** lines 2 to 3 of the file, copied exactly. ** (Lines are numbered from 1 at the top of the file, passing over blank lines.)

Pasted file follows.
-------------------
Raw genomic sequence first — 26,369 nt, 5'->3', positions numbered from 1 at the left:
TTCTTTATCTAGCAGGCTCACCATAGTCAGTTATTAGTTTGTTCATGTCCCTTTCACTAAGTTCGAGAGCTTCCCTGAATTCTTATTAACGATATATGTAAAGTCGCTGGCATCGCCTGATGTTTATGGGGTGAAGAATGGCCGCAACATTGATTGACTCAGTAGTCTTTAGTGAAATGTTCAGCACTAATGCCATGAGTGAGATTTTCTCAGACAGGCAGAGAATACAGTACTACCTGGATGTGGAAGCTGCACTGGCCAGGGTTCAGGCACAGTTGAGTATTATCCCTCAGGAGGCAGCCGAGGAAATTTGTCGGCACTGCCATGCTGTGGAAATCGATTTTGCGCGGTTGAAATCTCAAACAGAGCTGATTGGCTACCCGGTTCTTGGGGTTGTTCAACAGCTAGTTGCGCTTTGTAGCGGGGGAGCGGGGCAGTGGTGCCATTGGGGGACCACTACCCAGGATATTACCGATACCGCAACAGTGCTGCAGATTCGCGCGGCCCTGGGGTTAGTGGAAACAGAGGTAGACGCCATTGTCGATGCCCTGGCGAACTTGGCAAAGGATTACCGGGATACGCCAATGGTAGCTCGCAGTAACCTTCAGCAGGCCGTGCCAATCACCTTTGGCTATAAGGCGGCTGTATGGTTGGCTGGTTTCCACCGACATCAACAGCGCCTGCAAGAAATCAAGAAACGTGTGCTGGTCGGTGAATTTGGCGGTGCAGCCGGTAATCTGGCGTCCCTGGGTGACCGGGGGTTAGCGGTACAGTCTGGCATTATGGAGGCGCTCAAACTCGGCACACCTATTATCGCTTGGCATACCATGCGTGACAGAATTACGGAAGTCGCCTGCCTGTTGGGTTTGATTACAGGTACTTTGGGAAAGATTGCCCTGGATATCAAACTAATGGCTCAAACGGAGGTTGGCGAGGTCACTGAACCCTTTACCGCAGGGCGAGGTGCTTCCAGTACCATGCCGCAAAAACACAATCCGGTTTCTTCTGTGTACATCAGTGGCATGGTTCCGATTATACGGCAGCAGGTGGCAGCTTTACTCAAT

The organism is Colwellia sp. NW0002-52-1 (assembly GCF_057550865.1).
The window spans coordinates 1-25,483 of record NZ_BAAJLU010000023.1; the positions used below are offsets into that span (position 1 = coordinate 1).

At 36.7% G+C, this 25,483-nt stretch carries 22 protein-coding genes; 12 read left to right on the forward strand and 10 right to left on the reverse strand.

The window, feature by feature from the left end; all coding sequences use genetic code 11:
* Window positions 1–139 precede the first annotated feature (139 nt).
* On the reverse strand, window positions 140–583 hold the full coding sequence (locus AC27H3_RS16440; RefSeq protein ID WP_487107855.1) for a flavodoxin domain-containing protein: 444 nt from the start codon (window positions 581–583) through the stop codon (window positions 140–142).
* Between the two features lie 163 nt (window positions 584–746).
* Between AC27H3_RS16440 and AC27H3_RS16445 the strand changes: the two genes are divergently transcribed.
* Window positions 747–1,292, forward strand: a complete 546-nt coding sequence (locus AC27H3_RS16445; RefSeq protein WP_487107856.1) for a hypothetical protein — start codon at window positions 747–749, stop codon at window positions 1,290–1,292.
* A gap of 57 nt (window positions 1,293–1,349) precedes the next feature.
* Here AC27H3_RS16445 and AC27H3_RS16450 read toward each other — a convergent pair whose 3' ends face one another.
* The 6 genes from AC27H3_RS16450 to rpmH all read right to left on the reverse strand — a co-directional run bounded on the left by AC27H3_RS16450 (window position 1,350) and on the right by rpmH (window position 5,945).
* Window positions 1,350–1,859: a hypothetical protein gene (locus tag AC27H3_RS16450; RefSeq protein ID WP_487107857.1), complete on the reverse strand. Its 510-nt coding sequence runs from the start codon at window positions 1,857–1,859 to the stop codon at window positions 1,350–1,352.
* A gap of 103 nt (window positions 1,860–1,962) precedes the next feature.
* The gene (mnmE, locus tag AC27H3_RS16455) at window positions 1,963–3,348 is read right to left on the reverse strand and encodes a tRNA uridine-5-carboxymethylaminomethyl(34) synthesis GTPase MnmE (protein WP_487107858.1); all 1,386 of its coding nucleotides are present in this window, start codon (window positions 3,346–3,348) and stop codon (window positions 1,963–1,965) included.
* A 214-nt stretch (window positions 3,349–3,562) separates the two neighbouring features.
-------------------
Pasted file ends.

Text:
TTCTTTATCTAGCAGGCTCACCATAGTCAGTTATTAGTTTGTTCATGTCCCTTTCACTAAGTTCGAGAGCTTCCCTGAATTCTTATTAACGATATATGTAAAGTCGCTGGCATCGCCTGATGTTTATGGGGTGAAGAATGGCCGCAACATTGATTGACTCAGTAGTCTTTAGTGAAATGTTCAGCACTAATGCCATGAGTGAGATTTTCTCAGACAGGCAGAGAATACAGTACTACCTGGATGTGGAAGCTGCACTGGCCAGGGTTCAGGCACAGTTGAGTATTATCCCTCAGGAGGCAGCCGAGGAAATTTGTCGGCACTGCCATGCTGTGGAAATCGATTTTGCGCGGTTGAAATCTCAAACAGAGCTGATTGGCTACCCGGTTCTTGGGGTTGTTCAACAGCTAGTTGCGCTTTGTAGCGGGGGAGCGGGGCAGTGGTGCCATTGGGGGACCACTACCCAGGATATTACCGATACCGCAACAGTGCTGCAGATTCGCGCGGCCCTGGGGTTAGTGGAAACAGAGGTAGACGCCATTGTCGATGCCCTGGCGAACTTGGCAAAGGATTACCGGGATACGCCAATGGTAGCTCGCAGTAACCTTCAGCAGGCCGTGCCAATCACCTTTGGCTATAAGGCGGCTGTATGGTTGGCTGGTTTCCACCGACATCAACAGCGCCTGCAAGAAATCAAGAAACGTGTGCTGGTCGGTGAATTTGGCGGTGCAGCCGGTAATCTGGCGTCCCTGGGTGACCGGGGGTTAGCGGTACAGTCTGGCATTATGGAGGCGCTCAAACTCGGCACACCTATTATCGCTTGGCATACCATGCGTGACAGAATTACGGAAGTCGCCTGCCTGTTGGGTTTGATTACAGGTACTTTGGGAAAGATTGCCCTGGATATCAAACTAATGGCTCAAACGGAGGTTGGCGAGGTCACTGAACCCTTTACCGCAGGGCGAGGTGCTTCCAGTACCATGCCGCAAAAACACAATCCGGTTTCTTCTGTGTACATCAGTGGCATGGTTCCGATTATACGGCAGCAGGTGGCAGCTTTACTCAAT

The organism is Colwellia sp. NW0002-52-1 (assembly GCF_057550865.1).